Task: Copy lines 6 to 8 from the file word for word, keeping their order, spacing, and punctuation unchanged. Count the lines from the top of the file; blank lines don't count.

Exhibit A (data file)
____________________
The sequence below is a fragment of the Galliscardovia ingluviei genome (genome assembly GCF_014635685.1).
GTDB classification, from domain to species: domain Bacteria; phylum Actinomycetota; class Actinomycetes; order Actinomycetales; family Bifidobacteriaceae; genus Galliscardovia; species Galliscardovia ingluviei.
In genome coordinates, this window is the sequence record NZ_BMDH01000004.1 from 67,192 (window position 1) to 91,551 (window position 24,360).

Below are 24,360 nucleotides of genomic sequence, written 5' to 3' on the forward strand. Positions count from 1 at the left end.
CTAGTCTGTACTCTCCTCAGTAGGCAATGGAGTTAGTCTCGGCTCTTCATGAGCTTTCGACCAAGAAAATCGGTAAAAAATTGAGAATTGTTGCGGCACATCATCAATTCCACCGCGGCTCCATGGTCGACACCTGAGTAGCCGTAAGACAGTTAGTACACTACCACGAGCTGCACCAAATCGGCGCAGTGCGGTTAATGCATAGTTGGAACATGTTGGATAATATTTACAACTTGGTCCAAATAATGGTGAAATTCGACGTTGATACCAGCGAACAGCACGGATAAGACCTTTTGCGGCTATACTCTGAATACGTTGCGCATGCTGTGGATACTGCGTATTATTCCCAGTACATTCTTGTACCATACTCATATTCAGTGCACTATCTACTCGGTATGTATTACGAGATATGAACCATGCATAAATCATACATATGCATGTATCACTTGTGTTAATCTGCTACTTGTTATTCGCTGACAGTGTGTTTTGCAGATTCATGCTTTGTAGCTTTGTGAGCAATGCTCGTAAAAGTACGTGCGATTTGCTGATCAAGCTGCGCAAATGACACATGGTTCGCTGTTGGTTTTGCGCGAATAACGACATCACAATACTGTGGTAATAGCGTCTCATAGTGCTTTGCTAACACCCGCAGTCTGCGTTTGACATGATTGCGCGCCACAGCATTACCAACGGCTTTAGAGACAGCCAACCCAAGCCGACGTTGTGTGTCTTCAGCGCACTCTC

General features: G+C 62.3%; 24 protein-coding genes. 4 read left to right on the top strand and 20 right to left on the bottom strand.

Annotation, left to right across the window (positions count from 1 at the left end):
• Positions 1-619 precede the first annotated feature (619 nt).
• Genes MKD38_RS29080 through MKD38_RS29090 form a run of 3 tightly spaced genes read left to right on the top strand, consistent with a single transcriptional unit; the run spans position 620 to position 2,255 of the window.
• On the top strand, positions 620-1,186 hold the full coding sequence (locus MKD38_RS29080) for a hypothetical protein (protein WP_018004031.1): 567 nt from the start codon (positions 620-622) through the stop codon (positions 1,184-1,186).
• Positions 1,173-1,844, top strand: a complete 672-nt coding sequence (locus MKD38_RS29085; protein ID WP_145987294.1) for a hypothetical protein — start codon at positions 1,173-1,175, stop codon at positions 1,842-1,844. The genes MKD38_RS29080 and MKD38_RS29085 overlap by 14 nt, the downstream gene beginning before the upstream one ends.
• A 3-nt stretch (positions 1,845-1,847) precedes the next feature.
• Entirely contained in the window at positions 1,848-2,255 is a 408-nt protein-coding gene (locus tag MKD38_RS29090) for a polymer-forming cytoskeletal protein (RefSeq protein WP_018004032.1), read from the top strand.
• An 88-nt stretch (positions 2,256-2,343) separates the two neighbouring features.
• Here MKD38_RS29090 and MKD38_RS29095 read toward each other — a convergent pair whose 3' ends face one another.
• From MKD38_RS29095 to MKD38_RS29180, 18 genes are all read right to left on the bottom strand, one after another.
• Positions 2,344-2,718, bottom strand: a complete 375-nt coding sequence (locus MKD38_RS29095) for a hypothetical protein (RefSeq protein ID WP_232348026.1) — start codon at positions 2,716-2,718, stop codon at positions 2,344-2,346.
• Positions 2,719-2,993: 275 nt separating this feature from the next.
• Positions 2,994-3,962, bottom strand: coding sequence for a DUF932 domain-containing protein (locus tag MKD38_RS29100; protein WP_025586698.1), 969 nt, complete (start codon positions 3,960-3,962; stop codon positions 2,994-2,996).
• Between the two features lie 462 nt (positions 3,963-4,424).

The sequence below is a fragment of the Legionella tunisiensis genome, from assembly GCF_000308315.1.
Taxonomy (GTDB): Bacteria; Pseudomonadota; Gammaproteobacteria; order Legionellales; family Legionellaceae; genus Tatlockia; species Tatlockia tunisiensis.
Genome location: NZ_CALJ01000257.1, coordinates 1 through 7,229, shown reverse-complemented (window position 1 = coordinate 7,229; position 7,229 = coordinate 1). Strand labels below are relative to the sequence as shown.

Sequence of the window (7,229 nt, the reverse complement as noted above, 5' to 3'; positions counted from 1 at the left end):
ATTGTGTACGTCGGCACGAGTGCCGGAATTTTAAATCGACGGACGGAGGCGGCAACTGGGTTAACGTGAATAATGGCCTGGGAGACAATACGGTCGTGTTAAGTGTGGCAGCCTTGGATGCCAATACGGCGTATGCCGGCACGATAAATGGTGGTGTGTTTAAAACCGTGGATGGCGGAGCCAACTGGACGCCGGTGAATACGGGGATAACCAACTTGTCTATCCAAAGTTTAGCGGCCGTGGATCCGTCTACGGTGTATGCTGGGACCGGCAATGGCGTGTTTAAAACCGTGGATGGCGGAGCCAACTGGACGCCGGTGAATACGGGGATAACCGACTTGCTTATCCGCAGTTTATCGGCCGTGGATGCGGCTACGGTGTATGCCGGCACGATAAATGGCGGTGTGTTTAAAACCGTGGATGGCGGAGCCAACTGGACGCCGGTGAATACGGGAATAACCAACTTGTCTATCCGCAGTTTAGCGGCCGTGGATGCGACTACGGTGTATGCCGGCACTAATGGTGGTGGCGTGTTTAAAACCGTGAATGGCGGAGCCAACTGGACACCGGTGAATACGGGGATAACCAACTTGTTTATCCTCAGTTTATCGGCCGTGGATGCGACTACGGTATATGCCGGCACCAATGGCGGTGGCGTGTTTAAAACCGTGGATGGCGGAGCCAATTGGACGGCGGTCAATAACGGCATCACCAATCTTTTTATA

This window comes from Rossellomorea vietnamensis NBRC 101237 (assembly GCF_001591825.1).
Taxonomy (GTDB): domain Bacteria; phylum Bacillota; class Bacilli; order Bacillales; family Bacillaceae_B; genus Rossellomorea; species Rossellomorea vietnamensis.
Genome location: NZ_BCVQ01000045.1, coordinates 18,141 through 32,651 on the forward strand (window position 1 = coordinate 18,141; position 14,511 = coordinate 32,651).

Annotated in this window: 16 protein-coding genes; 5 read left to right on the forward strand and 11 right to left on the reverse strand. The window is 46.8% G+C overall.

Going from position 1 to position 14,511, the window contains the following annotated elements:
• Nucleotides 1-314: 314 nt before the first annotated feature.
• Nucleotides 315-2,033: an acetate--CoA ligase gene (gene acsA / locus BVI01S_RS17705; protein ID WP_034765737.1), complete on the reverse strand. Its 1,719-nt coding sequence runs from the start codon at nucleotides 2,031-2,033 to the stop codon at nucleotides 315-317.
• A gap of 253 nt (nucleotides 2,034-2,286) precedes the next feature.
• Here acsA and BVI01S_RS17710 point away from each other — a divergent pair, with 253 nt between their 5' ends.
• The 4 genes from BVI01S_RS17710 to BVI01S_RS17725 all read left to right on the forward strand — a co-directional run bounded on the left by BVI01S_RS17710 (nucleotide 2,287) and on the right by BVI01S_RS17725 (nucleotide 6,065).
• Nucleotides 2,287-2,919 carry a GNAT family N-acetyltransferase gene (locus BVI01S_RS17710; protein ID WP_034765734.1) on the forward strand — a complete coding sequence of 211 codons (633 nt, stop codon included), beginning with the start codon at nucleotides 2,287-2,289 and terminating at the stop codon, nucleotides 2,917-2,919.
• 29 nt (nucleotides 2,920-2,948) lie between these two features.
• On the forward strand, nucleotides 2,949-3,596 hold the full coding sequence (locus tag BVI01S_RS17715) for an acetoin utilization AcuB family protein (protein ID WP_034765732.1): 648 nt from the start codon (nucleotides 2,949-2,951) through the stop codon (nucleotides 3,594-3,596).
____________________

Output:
General features: G+C 62.3%; 24 protein-coding genes. 4 read left to right on the top strand and 20 right to left on the bottom strand.

Annotation, left to right across the window (positions count from 1 at the left end):
• Positions 1-619 precede the first annotated feature (619 nt).